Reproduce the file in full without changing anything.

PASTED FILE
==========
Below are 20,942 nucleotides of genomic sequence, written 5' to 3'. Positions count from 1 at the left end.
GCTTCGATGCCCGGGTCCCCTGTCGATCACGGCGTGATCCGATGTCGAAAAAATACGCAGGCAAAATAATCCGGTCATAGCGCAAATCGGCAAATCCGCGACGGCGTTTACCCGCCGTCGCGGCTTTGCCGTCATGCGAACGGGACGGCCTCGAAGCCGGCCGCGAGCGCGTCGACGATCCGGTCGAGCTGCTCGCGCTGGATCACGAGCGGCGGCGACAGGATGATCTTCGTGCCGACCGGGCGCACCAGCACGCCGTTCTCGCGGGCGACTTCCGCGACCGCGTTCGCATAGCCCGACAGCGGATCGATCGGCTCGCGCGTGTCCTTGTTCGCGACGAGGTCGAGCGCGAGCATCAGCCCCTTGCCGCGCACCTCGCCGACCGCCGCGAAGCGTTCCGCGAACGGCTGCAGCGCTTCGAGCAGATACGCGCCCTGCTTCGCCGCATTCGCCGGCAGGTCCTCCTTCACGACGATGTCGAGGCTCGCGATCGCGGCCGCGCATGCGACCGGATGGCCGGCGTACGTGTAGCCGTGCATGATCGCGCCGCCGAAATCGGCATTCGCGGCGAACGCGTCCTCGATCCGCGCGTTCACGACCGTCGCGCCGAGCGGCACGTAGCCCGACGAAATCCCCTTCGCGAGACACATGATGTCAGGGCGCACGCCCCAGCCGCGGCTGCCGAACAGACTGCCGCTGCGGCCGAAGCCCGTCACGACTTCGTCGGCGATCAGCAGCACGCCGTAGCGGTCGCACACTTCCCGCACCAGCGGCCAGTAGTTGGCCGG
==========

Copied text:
Below are 20,942 nucleotides of genomic sequence, written 5' to 3'. Positions count from 1 at the left end.
GCTTCGATGCCCGGGTCCCCTGTCGATCACGGCGTGATCCGATGTCGAAAAAATACGCAGGCAAAATAATCCGGTCATAGCGCAAATCGGCAAATCCGCGACGGCGTTTACCCGCCGTCGCGGCTTTGCCGTCATGCGAACGGGACGGCCTCGAAGCCGGCCGCGAGCGCGTCGACGATCCGGTCGAGCTGCTCGCGCTGGATCACGAGCGGCGGCGACAGGATGATCTTCGTGCCGACCGGGCGCACCAGCACGCCGTTCTCGCGGGCGACTTCCGCGACCGCGTTCGCATAGCCCGACAGCGGATCGATCGGCTCGCGCGTGTCCTTGTTCGCGACGAGGTCGAGCGCGAGCATCAGCCCCTTGCCGCGCACCTCGCCGACCGCCGCGAAGCGTTCCGCGAACGGCTGCAGCGCTTCGAGCAGATACGCGCCCTGCTTCGCCGCATTCGCCGGCAGGTCCTCCTTCACGACGATGTCGAGGCTCGCGATCGCGGCCGCGCATGCGACCGGATGGCCGGCGTACGTGTAGCCGTGCATGATCGCGCCGCCGAAATCGGCATTCGCGGCGAACGCGTCCTCGATCCGCGCGTTCACGACCGTCGCGCCGAGCGGCACGTAGCCCGACGAAATCCCCTTCGCGAGACACATGATGTCAGGGCGCACGCCCCAGCCGCGGCTGCCGAACAGACTGCCGCTGCGGCCGAAGCCCGTCACGACTTCGTCGGCGATCAGCAGCACGCCGTAGCGGTCGCACACTTCCCGCACCAGCGGCCAGTAGTTGGCCGG